Integrating Your Marketing Mix

According to the American Heritage Dictionary, the definition of synergy is “The interaction of two or more agents or forces so that their combined effect is greater than the sum of their individual effects.” Think about a getting a brand new grill. You’re ready for that big, juicy burger but the means for cooking it is neatly packaged up tight in this rather large cardboard box that’s tightly stapled shut. The reason being? There are more parts inside that box than you have teeth and each one has a purpose. Individually, they mean nothing. But when assembled correctly, according the directions and diagram, they are going to create the most magnificent grill where you’ll be able to cook the Mac Daddy of all burgers. And, if you leave out just one piece, you could be left with a grill that doesn’t deliver the goods!

Think of your marketing calendar like that big box of grill parts. You have all these areas of “marketing” that you want to explore: special events, print advertising, direct mail campaigns, website promotions, e-mail blasts, and maybe even some trade show attendance or display booth. Separately, each component may drive sales, but when linked together, they deliver a knock-out punch. Let’s say you want to drive more sales through your website. You’ll need to combine a traditional tool, like direct mail, to hit those people who aren’t actively surfing Use the piece to drive them to your website, where you have a targeted landing page that hits their nerve center and solves their problems. If you rely solely on your website to draw traffic on its own, you’re missing those other leads that could have been grabbed through an integrated approach!

Each item in your marketing toolbox can (and should) deliver positive results to your bottom line, but when mapped out on a marketing calendar, you can clearly see the marketing mix you’ve created with all the winning parts working in synergy.

And not only does maintaining a marketing calendar actually make you feel (and be!) more productive, the positive results from keeping your marketing mix alive allows you to then go out and toot your own horn! It will allow you to really analyze what parts of your business will stand out and create a clear vision of your true value proposition. Then you can tell your customers, and they’ll tell new customers, and so on and so on!

A marketing calendar allows you to map out your basic monthly marketing programs and guides you on a path of focus. Creating structure is key to your success. By writing down all your individual goals for each month in one place (by using a dry erase board or pencil and eraser), you can tweak and fine tune the plan while it’s in motion – applauding and repeating the programs that are successful and re-adjusting or removing those that aren’t. Experts say that if you literally write down your goals on a piece of paper, you’re more apt to accomplish them. The same goes for your marketing programs. Writing them on your calendar makes them real; this simple act turns the wishes in your head into live goals in front of your eyes. If they live, then you have to feed and nurture them. Writing them down also makes you accountable for them. Take a look at the following marketing calendar and see where you can plug in some of your existing programs. How do they fit together? Where do you need to make adjustments? If you’re planning to launch your new website in April, do you want to send out a direct mail postcard in February? Probably not. But the calendar will help you realize that late March or early April might make more sense. Do you have a new product or industry trend that you want to share with your customers? When will the product launch? A calendar will allow you to see the big picture of how you need to market this new product and when. And then make sure you track your costs and results for each one.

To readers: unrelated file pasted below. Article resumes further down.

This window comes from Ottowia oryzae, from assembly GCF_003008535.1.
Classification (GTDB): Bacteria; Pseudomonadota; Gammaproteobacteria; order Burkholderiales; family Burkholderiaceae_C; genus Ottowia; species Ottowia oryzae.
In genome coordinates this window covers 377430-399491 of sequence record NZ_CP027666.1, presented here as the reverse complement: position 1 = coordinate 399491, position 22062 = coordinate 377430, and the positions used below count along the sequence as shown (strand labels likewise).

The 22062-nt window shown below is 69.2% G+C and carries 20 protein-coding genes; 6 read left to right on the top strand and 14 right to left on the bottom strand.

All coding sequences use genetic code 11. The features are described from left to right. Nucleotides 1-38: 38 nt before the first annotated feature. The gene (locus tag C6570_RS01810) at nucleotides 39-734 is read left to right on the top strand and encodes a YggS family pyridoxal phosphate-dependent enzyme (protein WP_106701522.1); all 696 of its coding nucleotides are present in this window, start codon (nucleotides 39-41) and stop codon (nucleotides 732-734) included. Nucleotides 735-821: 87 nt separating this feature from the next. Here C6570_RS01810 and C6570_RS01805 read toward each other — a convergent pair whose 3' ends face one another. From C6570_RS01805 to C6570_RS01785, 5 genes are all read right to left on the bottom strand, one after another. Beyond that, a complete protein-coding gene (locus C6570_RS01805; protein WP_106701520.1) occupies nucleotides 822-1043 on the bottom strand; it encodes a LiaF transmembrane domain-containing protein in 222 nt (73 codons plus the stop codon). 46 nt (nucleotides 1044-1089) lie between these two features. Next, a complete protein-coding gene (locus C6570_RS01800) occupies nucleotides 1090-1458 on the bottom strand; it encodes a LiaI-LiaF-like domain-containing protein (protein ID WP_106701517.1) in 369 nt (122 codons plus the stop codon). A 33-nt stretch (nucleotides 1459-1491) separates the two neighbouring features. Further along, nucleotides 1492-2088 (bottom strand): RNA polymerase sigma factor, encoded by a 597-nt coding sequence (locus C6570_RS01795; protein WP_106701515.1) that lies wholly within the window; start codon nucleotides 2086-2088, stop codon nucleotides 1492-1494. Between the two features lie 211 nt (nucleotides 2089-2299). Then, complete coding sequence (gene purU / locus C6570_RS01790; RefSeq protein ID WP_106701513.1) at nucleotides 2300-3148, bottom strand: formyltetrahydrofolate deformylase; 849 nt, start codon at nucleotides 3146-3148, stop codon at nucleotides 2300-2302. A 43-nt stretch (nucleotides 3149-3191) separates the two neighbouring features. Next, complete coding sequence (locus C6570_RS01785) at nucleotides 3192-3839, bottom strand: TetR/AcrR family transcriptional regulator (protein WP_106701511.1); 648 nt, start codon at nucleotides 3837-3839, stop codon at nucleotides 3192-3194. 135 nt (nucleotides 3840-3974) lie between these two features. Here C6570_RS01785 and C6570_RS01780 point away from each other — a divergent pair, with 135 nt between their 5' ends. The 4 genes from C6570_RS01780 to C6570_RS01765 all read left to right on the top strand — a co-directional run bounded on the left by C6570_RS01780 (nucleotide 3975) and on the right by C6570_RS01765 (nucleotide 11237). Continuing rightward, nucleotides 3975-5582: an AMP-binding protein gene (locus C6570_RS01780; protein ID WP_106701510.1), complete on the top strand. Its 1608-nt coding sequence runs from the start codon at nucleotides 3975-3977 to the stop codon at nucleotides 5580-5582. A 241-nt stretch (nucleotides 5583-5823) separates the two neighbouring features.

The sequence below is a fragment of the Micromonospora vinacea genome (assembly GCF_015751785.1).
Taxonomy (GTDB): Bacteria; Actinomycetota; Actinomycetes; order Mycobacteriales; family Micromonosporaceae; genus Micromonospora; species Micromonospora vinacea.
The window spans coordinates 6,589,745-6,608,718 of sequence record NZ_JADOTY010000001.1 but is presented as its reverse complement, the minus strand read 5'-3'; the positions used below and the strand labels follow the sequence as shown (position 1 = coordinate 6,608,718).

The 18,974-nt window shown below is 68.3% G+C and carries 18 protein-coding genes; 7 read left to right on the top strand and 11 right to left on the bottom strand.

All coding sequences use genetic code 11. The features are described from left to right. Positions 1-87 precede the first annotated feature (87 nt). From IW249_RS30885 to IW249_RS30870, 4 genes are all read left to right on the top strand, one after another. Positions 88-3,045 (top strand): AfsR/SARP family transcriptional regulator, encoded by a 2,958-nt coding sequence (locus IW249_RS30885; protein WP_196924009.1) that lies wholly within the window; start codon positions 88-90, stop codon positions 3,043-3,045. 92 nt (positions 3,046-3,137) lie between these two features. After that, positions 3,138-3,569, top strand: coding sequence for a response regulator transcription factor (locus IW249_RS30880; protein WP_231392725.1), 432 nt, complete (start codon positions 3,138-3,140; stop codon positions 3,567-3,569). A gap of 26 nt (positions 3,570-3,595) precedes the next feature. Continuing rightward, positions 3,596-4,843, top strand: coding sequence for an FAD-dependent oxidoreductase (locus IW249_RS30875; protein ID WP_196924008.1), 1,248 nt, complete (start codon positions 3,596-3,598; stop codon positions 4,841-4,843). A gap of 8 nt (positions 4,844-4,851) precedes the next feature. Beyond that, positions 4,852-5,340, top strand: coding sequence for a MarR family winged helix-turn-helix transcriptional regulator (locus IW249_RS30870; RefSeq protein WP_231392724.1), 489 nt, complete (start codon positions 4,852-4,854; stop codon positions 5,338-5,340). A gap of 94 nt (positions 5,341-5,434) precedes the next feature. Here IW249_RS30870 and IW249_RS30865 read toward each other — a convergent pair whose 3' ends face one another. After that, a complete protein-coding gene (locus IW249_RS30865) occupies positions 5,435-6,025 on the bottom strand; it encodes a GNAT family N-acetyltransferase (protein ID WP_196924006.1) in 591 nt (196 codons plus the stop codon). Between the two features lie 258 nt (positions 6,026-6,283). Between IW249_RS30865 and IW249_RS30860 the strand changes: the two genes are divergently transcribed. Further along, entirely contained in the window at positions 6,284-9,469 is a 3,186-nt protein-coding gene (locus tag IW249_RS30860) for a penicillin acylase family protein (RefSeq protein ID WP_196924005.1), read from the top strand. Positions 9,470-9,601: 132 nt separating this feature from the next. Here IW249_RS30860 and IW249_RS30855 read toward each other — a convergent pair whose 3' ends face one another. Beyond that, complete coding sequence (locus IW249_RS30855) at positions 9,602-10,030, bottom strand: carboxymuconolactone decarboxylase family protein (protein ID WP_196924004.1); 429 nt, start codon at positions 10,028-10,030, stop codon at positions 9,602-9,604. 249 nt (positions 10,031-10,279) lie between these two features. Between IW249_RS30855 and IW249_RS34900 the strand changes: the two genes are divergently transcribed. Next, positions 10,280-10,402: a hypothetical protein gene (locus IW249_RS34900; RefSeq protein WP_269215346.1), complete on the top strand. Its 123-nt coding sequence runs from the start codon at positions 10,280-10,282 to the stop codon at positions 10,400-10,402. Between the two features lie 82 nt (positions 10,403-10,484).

Your timeline for success

Many times it’s a struggle to get “buy-in” from co-workers, your boss, vendors, or customers because while you know your product is a success, you have no way of backing that up and telling its success story. Here’s where measuring all those results comes to fruition. Say you have a great idea that you know will sell thousands of widgets. It’s an innovative thought and you have unwavering confidence in the marketing mix that’s going to get the word out and the sales in. But your sales pros are balking at the idea and not jumping on your bandwagon. Do you let the nay-sayers deflate your enthusiasm? No! Instead, you massage your marketing calendar, putting together a timeline for the pieces that are necessary to make this business alignment campaign a success. In this way you create a visual map to success.

You project a 16% return based on your knowledge-based expectations, and that’s a good number. But because your initiatives are track able and measurable, you reap a 20% return instead. Now pick up that horn and blow! Start by telling your sales reps your story. This will give them firepower – and facts – to sell more for you. Then create a case study for your website to showcase how the successful plan worked and why. Finally, head to the folks who are always desperately trying to find newsworthy stuff to write about – your press release team – and let them tell you story even though they were the ones that pooh-poohed the idea to begin with! You now have a fantastic story to tell and also have the statistics to back it up, thanks to your marketing mix and planning. It’s like building a house of Legos – you might not need all the blocks, but they fit in there some way. Creating a marketing mix through calendar planning will help you stay true to your vision – and allow you to celebrate your successes!

 

 

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